UK Election: Final countdown for Gulf expats to register
The UK ramped up efforts to encourage Brits to vote – but not everyone in the Gulf got the message
The clock is ticking for British expats in the Gulf to register to vote in the hotly contested May 7 election – but, despite a high-profile awareness campaign, not all overseas residents are aware they can have their say in the polls.
The UK’s Electoral Commission, an independent body that sets election standards, has urged expats to register before the deadline of 12 midnight on Monday 20 April.
Overseas voters can choose to vote either by post or by proxy, where a trusted person is nominated to vote on behalf of another.
“We’re encouraging UK expats to join the many others who have already registered to vote online. It takes just a few minutes at www.gov.uk/register-to-vote and is far easier than the old, paper based process,” Alex Robertson, Director of Communications at the Electoral Commission, said in a statement. “There’s been a great response so far and we don’t want anyone to miss out on having their say on polling day.”
Few overseas voters
The commission told Al Arabiya News there are no specific statistics available on voting habits among Gulf expats. It cited estimates showing there could be a total of 5.5 million UK citizens living overseas – but that there were only 15,849 overseas voters on UK electoral registers prior to June.
“Since the introduction of the new online registration portal in June 2014, there have been tens of thousands UK citizens logging on to use the system from all around the world,” the commission said.
Jonathon Davidson, chairman of the British Business Group (BBG) of Dubai and the Northern Emirates, welcomed the campaign to encourage more Brits abroad to vote.
“We can see there has been a great deal of work done by the commission to raise the visibility of the election and encourage expats to vote; as is evident by the use of advertising on social media channels,” he told Al Arabiya News.
“We haven’t polled BBG members on whether they will vote or not but there does seem to be a greater awareness of the election this year; whether this is down to the nature of the campaigning, the electoral commission’s work, or indeed a wave of interest following the Scottish Independence vote it is hard to say. It is more likely a combination of all three but the proof will be on election day when we see the turnout.”
For UK residents only?
But the efforts of the Electoral Commission to encourage expats to vote have been lost on some residents of the Gulf.
Lindsey, a 34-year-old British expat living in Dubai who preferred not to give her family name, said she was not aware she was even entitled to vote in the elections.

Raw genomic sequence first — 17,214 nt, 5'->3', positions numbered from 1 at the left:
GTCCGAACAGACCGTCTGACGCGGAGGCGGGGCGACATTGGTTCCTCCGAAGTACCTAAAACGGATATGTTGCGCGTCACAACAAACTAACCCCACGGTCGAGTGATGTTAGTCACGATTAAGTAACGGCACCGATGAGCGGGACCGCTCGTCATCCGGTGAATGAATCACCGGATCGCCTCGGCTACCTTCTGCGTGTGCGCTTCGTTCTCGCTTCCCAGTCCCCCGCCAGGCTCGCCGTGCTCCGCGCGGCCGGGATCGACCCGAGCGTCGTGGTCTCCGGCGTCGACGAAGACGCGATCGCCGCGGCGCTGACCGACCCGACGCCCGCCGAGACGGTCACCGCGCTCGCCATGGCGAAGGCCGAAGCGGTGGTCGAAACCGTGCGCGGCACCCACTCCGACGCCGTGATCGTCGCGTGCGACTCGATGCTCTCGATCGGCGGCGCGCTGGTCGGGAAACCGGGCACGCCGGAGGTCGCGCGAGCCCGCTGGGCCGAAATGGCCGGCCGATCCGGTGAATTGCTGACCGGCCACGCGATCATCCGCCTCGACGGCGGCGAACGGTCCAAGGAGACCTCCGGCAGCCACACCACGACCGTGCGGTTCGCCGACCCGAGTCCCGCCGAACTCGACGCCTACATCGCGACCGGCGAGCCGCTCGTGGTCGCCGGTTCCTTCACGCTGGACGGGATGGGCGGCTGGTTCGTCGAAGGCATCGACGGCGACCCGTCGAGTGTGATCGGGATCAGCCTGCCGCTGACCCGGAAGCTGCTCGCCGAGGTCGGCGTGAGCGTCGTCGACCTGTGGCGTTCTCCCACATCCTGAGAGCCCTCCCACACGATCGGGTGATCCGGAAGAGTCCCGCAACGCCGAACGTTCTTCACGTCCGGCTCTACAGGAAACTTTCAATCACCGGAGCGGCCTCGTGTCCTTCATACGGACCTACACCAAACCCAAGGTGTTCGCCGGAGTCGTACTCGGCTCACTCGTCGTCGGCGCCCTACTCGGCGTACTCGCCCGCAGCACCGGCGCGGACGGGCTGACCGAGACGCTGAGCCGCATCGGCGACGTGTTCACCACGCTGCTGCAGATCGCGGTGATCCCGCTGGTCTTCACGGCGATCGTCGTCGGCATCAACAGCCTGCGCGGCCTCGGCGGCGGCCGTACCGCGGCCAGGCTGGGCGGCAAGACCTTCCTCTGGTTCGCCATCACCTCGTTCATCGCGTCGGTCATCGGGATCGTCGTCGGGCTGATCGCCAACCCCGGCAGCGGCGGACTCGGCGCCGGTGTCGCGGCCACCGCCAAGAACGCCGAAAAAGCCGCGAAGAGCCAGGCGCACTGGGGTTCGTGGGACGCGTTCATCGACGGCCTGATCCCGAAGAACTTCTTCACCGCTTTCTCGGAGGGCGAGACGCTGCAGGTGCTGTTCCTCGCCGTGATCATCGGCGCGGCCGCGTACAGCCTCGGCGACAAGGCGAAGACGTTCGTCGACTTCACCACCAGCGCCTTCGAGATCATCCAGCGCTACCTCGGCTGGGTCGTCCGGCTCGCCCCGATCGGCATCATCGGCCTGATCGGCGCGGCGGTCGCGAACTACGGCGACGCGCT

“I was sure that you had to be a UK resident. I saw something on Facebook about expats voting but figured I'm too late now to register,” she told Al Arabiya News.
“If the constituency I was voting within was where I come from in UK, then that’s a pretty safe Tory [Conservative Party] seat in any case. I don't think my vote would be missed whichever way I voted. We are really interested in the election though – watching a lot on Sky News and reading the British papers online.”
The ruling Conservative party and opposition Labour are currently neck-and-neck in the polls, as David Cameron – the incumbent Prime Minister – is challenged by Ed Miliband for the top job in UK politics. Smaller parties such as the Scottish National Party (SNP) have also garnered attention, suggesting the possibility of another coalition government made up of more than one party.
Rights for expatriate voters have been part of the election agenda this year. British nationals who live outside the country for more than 15 years automatically lose their right to vote. But the Conservative Party has promised to abolish the controversial ’15-year rule’ should David Cameron score a victory in the May election.
An estimated one million Brits are prevented from voting because of the rule, according to press reports.
One is media boss Ian Fairservice, who moved to the UAE in the 1970s and later founded the Dubai-based Motivate Publishing.
He told Al Arabiya News that he would vote were he given the chance.
“[I] feel that expats should have a right to do so irrespective of how many years they’ve been overseas,” he said. “Expatriates make an important contribution to the British economy as well as being global ambassadors of UK Inc.”
But not all Brits abroad feel the same way.
Raz, a Dubai resident since the mid-2000s who preferred not to give his surname, said he had not registered to vote because he lived abroad.
“To be honest don't have a clue about UK politics, as I have been overseas for so long,” he said.